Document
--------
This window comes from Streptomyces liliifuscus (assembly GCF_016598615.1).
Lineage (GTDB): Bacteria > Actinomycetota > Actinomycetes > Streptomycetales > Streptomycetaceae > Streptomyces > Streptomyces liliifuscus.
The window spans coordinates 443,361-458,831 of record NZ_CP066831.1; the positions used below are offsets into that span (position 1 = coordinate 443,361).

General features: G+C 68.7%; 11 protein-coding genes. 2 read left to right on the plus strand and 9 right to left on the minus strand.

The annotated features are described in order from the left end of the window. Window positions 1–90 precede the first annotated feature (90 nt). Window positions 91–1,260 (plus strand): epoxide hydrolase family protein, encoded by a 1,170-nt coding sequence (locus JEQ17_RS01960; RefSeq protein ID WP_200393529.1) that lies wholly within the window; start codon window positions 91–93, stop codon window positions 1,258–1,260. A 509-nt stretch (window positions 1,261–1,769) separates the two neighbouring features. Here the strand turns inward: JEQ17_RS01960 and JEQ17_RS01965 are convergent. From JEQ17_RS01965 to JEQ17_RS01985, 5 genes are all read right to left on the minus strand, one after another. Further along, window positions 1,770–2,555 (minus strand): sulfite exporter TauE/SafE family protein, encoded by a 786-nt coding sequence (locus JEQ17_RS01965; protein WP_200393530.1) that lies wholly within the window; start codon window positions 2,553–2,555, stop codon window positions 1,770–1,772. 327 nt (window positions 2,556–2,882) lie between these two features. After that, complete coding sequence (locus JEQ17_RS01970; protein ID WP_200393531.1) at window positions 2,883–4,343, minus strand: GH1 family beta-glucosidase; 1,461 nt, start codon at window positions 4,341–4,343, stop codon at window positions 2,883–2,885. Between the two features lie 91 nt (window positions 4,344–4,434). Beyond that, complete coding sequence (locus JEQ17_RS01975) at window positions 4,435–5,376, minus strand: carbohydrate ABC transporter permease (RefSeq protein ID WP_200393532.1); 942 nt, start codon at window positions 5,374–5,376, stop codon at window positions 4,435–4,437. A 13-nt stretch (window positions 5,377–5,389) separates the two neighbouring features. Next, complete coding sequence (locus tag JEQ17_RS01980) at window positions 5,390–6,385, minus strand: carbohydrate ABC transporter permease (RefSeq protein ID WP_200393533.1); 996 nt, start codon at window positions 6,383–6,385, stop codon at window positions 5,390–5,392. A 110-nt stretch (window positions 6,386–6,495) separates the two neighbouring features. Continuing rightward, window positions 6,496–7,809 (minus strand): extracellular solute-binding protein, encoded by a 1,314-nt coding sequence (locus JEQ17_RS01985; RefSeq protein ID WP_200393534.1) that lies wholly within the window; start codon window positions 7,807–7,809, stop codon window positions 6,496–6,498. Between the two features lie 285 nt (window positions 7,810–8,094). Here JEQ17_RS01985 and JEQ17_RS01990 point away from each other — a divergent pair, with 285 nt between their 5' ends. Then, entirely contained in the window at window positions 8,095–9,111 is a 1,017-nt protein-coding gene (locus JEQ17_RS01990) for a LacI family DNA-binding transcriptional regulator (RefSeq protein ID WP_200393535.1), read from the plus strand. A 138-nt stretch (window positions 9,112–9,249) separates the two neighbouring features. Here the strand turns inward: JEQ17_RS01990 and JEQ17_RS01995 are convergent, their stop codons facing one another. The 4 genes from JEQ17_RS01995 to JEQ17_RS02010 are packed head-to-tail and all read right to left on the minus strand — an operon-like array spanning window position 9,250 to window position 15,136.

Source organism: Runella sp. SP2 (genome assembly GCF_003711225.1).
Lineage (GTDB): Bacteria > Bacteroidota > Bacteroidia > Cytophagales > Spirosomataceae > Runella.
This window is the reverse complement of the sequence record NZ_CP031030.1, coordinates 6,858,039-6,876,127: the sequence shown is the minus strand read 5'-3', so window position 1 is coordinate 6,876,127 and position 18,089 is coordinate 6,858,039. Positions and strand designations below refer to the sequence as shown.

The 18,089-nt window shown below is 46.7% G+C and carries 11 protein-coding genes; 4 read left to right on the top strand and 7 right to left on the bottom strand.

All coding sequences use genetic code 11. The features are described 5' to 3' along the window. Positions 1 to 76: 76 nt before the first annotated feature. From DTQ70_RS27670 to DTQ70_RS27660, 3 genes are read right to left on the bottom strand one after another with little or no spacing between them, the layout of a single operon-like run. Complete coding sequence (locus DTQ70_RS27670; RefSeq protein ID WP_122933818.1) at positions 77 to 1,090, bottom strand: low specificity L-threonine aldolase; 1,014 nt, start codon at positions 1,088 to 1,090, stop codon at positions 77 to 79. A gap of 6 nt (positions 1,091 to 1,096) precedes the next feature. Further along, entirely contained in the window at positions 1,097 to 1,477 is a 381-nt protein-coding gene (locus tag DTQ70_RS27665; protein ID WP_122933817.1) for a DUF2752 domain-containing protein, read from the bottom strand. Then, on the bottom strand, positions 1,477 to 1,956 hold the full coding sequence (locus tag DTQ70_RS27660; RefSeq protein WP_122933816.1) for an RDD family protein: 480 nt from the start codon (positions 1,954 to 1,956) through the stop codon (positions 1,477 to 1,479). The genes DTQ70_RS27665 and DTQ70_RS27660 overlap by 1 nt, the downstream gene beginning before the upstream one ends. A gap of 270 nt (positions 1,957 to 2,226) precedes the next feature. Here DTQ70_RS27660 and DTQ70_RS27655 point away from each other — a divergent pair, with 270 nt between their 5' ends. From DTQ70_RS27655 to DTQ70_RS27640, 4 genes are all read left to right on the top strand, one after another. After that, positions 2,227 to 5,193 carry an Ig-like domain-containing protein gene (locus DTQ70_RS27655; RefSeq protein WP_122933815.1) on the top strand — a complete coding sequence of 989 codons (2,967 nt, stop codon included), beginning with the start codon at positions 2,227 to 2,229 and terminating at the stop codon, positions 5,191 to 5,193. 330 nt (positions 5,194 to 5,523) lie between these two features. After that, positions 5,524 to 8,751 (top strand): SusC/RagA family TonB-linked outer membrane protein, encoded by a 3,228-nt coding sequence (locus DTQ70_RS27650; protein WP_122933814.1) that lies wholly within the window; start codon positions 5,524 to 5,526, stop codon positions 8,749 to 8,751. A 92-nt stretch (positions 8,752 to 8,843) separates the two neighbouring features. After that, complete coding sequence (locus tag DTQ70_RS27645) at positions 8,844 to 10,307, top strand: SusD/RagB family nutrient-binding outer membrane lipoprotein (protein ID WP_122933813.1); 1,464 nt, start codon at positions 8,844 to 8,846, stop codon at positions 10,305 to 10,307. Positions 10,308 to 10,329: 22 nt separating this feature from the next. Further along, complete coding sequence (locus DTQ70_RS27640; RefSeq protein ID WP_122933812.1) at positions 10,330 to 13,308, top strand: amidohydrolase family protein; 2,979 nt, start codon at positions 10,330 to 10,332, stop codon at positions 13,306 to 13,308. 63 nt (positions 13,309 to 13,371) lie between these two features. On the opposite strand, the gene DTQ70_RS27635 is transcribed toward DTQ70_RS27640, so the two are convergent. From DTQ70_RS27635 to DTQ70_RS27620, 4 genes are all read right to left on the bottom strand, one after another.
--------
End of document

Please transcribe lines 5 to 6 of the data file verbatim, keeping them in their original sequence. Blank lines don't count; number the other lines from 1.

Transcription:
The annotated features are described in order from the left end of the window. Window positions 1–90 precede the first annotated feature (90 nt). Window positions 91–1,260 (plus strand): epoxide hydrolase family protein, encoded by a 1,170-nt coding sequence (locus JEQ17_RS01960; RefSeq protein ID WP_200393529.1) that lies wholly within the window; start codon window positions 91–93, stop codon window positions 1,258–1,260. A 509-nt stretch (window positions 1,261–1,769) separates the two neighbouring features. Here the strand turns inward: JEQ17_RS01960 and JEQ17_RS01965 are convergent. From JEQ17_RS01965 to JEQ17_RS01985, 5 genes are all read right to left on the minus strand, one after another. Further along, window positions 1,770–2,555 (minus strand): sulfite exporter TauE/SafE family protein, encoded by a 786-nt coding sequence (locus JEQ17_RS01965; protein WP_200393530.1) that lies wholly within the window; start codon window positions 2,553–2,555, stop codon window positions 1,770–1,772. 327 nt (window positions 2,556–2,882) lie between these two features. After that, complete coding sequence (locus JEQ17_RS01970; protein ID WP_200393531.1) at window positions 2,883–4,343, minus strand: GH1 family beta-glucosidase; 1,461 nt, start codon at window positions 4,341–4,343, stop codon at window positions 2,883–2,885. Between the two features lie 91 nt (window positions 4,344–4,434). Beyond that, complete coding sequence (locus JEQ17_RS01975) at window positions 4,435–5,376, minus strand: carbohydrate ABC transporter permease (RefSeq protein ID WP_200393532.1); 942 nt, start codon at window positions 5,374–5,376, stop codon at window positions 4,435–4,437. A 13-nt stretch (window positions 5,377–5,389) separates the two neighbouring features. Next, complete coding sequence (locus tag JEQ17_RS01980) at window positions 5,390–6,385, minus strand: carbohydrate ABC transporter permease (RefSeq protein ID WP_200393533.1); 996 nt, start codon at window positions 6,383–6,385, stop codon at window positions 5,390–5,392. A 110-nt stretch (window positions 6,386–6,495) separates the two neighbouring features. Continuing rightward, window positions 6,496–7,809 (minus strand): extracellular solute-binding protein, encoded by a 1,314-nt coding sequence (locus JEQ17_RS01985; RefSeq protein ID WP_200393534.1) that lies wholly within the window; start codon window positions 7,807–7,809, stop codon window positions 6,496–6,498. Between the two features lie 285 nt (window positions 7,810–8,094). Here JEQ17_RS01985 and JEQ17_RS01990 point away from each other — a divergent pair, with 285 nt between their 5' ends. Then, entirely contained in the window at window positions 8,095–9,111 is a 1,017-nt protein-coding gene (locus JEQ17_RS01990) for a LacI family DNA-binding transcriptional regulator (RefSeq protein ID WP_200393535.1), read from the plus strand. A 138-nt stretch (window positions 9,112–9,249) separates the two neighbouring features. Here the strand turns inward: JEQ17_RS01990 and JEQ17_RS01995 are convergent, their stop codons facing one another. The 4 genes from JEQ17_RS01995 to JEQ17_RS02010 are packed head-to-tail and all read right to left on the minus strand — an operon-like array spanning window position 9,250 to window position 15,136.

Source organism: Runella sp. SP2 (genome assembly GCF_003711225.1).